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We live in a time of information abundance, which far too many of us see as information overload. With the sum total of human knowledge, past and present, at our fingertips, we’re faced with a crisis of attention: which ideas should we engage with, and why? Big Think is an evolving roadmap to the best thinking on the planet — the ideas that can help you think flexibly and act decisively in a multivariate world.

A word about Big Ideas and Themes — The architecture of Big Think

Big ideas are lenses for envisioning the future. Every article and video on bigthink.com and on our learning platforms is based on an emerging “big idea” that is significant, widely relevant, and actionable. We’re sifting the noise for the questions and insights that have the power to change all of our lives, for decades to come. For example, reverse-engineering is a big idea in that the concept is increasingly useful across multiple disciplines, from education to nanotechnology.

Themes are the seven broad umbrellas under which we organize the hundreds of big ideas that populate Big Think. They include New World Order, Earth and Beyond, 21st Century Living, Going Mental, Extreme Biology, Power and Influence, and Inventing the Future.

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What Does it Mean to Be a Good Company?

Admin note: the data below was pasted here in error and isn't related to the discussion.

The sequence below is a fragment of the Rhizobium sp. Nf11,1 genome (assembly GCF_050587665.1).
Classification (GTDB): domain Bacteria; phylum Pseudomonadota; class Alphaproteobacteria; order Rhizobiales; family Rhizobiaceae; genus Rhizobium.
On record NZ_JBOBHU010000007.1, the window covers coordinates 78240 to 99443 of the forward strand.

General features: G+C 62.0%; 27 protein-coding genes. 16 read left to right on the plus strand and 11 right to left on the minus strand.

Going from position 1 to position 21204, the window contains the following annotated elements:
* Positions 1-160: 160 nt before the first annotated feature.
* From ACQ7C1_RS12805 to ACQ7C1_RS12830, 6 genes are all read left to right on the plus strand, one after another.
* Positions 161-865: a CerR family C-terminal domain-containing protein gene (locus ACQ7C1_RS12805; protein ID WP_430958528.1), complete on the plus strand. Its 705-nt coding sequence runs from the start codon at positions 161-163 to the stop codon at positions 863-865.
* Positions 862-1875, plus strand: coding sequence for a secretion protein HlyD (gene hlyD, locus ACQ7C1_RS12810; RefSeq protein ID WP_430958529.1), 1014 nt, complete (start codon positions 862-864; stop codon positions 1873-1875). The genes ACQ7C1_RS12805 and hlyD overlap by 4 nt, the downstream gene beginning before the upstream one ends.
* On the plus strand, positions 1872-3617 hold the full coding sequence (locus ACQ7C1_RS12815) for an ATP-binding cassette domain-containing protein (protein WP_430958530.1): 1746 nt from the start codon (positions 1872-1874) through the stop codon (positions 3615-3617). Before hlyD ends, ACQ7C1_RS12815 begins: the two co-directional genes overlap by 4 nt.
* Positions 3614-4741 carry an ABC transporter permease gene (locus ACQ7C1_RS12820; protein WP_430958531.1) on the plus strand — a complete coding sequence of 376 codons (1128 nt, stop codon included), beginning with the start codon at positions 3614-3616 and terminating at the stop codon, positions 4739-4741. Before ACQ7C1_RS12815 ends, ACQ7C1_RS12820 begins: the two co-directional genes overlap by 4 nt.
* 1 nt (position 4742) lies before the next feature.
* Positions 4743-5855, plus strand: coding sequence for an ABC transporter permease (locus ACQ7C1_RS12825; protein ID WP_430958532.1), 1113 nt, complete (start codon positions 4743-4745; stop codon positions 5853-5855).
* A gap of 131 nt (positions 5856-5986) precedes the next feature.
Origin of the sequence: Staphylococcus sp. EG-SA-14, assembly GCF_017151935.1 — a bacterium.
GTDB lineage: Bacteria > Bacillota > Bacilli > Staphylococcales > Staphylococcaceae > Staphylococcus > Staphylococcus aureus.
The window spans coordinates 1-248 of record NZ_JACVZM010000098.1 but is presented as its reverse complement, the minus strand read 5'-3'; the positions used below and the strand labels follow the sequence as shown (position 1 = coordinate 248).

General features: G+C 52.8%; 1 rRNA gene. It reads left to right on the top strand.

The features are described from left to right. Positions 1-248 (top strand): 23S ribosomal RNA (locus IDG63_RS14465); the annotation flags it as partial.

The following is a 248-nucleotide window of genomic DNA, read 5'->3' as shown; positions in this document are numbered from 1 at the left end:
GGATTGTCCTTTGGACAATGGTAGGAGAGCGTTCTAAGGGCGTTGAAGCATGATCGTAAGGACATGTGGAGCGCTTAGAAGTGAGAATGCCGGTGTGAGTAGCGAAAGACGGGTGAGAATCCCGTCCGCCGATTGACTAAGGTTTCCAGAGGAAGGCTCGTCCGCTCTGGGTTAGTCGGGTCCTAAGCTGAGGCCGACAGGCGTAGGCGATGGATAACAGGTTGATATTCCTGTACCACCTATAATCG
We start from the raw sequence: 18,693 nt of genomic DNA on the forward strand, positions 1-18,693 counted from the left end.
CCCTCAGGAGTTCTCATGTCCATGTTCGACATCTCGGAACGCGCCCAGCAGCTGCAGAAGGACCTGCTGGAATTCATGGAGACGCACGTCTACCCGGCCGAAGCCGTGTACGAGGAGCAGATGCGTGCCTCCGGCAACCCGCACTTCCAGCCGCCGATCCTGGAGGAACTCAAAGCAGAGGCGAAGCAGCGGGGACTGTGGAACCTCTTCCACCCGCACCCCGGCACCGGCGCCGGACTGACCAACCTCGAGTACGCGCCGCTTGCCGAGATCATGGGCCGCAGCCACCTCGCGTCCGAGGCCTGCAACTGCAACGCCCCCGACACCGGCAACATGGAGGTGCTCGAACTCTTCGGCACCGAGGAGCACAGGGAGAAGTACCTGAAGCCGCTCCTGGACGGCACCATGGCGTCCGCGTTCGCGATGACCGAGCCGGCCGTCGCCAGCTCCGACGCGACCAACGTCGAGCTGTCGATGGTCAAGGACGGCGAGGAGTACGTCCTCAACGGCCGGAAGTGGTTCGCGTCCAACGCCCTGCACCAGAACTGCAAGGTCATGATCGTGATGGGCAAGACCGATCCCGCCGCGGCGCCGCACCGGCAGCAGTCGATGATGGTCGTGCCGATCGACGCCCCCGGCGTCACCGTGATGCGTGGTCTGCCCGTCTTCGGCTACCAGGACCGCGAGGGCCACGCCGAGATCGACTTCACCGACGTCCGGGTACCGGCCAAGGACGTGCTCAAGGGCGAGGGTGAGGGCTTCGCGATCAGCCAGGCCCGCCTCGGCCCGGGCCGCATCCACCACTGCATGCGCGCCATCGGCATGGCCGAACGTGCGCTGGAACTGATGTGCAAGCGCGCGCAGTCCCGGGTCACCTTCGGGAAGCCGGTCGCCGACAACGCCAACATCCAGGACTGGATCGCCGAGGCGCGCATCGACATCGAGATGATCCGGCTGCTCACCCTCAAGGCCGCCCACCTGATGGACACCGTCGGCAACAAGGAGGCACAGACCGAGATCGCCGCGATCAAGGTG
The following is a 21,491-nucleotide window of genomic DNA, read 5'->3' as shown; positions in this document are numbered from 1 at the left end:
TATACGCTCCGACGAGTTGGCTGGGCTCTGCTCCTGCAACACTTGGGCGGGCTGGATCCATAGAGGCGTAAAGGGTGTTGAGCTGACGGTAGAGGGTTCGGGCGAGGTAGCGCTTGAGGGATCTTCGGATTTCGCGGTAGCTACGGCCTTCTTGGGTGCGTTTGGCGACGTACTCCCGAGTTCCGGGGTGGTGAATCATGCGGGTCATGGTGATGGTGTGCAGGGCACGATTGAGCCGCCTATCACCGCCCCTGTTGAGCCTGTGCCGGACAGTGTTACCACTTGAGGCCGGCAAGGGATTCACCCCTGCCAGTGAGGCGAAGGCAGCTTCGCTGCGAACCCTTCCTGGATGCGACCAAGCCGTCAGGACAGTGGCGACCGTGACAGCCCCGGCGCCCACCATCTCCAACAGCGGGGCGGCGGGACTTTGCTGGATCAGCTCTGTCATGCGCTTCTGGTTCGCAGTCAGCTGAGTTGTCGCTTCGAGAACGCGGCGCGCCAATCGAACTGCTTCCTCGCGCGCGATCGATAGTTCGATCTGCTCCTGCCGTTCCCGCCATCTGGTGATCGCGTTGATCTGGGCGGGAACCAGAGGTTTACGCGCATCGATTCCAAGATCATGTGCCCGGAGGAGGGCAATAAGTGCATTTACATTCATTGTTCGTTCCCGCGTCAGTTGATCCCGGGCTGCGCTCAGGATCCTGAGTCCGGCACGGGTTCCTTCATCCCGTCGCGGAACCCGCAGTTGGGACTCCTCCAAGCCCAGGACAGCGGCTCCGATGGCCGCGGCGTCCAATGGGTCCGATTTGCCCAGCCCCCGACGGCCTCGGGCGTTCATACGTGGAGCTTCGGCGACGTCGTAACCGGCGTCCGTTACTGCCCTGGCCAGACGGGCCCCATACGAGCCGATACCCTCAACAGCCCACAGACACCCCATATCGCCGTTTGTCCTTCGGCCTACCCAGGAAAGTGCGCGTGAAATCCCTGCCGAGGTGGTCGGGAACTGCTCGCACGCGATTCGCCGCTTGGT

August 13, 2014, 1:04 AM
Good_business

Statesmen and philosophers have grappled with the question of what it means to live a good life for millennia. The question of what it means to be a good company is certainly newer but perhaps no easier to answer. Does it mean responding principally to shareholder demands? Or does it require special efforts, ensuring employee wellbeing and long-term sustainability? In an age of populist anger pointed at multinational corporations, Unilever sets the bar higher than any other when it comes to being a good company.

Unilever is one of the world's largest consumer goods companies, owning brands like Lipton tea, Ben & Jerry's ice cream, and Vaseline. It also harvests palm oil, notorious for causing deforestation in tropical zones where sharecroppers plant fields illegally. But the company's attempts at creating benevolent capitalism are exemplary:

"Through recycling and efficiency drives, three-quarters of Unilever’s manufacturing sites now send no non-hazardous waste to landfills. Carbon emissions in its manufacturing operations are one-third lower than in 2008, through a combination of cleaner technologies and greater efficiency."

In an interview with Martin Sorrell, CEO of the multinational advertising firm WPP, Big Think discussed what it means to be a "good" company:

By 2020, Unilever aims to help one billion people worldwide improve their health and wellbeing and believes that Milton Friedman's view of business being responsible first to its shareholders is interpreted too narrowly. Ultimately, the company will have to convince its consumers and shareholders to buy into its business plan, which means reducing personal energy use and giving up things like quarterly earnings reports. 

Read more at the Economist

Photo credit: Shutterstock

 

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